1.86-3 Both cyclic time and simultaneous time are defined in the terms of linear time.

1.86-4 The degree to which time is regarded as objective is proportional to the degree that time seems to resemble a dimension of space.
The degree to which time is regarded as subjective is proportional to the degree that time seems to resemble a dimension of possibility.

1.86-6 The linear model of time has three aspects, past, present, and future. The image of the past as known in the present has the nature of the omniscient. Perception in the present has the nature of the immanent. The expectation of the future, as defined in the present, has the nature of the modality of the transcendent.

1.86-7 From the perspective of the immanent self (the scale of the mesoscopic, the absolute boundary of consciousness and unconsciousness), past and future are asymmetric and conjugate to one another (and are defined in the terms of continuity). From a perspective which is purely omniscient (at the scale of the absolute macroscopic limit of a domain) past and future will appear to be symmetric. From the perspective of the absolute microscopic limit of a domain, past and future are identical, and are defined in terms of a strict discontinuity of moments.

1.86-8 For all self perception in the present it must seem (cannot not seem) that the past is static, fixed, has fixed form, and could, at least in principle, be fully knowable and known (1). For all self perception in the present, it must seem (cannot not seem) that the future is dynamic, free, unknowable, and has no form. It must appear to all in the present that the future cannot ever, even in possibility, be fully known.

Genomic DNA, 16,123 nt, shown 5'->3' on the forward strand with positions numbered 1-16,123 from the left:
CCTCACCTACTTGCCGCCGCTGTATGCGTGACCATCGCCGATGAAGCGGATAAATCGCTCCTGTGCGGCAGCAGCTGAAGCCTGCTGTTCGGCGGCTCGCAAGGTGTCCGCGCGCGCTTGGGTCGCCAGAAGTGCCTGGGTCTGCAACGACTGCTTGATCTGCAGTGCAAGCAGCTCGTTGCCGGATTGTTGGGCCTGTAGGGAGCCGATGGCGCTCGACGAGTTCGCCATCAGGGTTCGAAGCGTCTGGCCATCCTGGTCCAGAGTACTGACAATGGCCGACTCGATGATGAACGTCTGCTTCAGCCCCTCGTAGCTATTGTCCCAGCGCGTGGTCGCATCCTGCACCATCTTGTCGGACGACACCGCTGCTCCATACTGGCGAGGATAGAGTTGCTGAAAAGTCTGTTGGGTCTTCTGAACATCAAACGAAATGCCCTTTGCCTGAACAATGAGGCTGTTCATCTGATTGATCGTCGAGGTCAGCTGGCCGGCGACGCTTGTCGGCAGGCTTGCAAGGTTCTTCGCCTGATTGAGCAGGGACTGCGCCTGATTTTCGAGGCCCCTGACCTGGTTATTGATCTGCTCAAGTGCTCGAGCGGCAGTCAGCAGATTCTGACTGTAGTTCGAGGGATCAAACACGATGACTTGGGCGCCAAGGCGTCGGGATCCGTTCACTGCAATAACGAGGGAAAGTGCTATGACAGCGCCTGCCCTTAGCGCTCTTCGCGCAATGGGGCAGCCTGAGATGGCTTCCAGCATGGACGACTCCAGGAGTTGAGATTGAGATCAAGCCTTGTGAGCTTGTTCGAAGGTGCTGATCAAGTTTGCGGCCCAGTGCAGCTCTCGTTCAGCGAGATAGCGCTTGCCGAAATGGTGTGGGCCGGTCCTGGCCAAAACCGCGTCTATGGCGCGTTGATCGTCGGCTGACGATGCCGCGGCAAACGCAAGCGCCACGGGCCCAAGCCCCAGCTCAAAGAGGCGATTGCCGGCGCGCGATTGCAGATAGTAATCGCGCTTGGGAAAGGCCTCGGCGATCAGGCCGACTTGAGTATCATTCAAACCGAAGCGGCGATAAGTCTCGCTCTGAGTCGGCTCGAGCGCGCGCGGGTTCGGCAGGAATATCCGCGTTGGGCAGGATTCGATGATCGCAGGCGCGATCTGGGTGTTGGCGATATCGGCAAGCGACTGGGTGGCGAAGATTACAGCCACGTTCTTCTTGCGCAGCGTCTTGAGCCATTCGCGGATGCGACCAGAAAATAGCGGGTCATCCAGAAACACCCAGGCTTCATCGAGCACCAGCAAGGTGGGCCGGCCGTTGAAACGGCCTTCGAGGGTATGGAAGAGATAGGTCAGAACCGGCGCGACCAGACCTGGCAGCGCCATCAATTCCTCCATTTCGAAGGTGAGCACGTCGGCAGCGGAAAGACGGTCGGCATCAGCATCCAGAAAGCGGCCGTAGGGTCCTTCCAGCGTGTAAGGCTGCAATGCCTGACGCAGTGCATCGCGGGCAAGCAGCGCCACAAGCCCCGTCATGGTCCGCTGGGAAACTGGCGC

The past is the known. The present is the unknown. The future is the unknowable.

1.86-9 The single actuality of the one present arises out of a multiplicity of potential futures.
The one single existence of the past arises out of the multiplicity of interactions in the present.
The quality of one's future arises from the plurality of one's past.

1.86-10 Linear time is understood in terms of change. Perception of change is understood in terms of comparison, of difference. Degrees of difference are a zero positive measure. Linear time is always zero positive.

1.86-11 Experience is. Perception is. Subjective time is.

1.86-12 There must (cannot not) be experience. There must (cannot not) be perception. There must (cannot not) be subjective time. In the single instance of perception, the meaning of subjective time and objective time are the same.

1.86-13 In a class of perceptions, the ratio between the temporal and the spatial aspects of each perception are fixed to be the same. This binds (constrains) the class of perceptions (otherwise free) to be (considered) as interactions with a single domain.

1.86-14 Time is an aspect of all events, as an intrinsic of those events. Energy (potentiality, relations of system states) is an aspect of perception, rather than perception being an aspect of energy. All of perception/experience involves time. An experience does not happen in time; time is an aspect of an experience.

Time is an aspect of events in the same manner that a horizon is an aspect of perception (one cannot not have a horizon).
One's perception relative to one's self is always zero motion.
In the same way, the 'speed of light' is always a constant (consistent).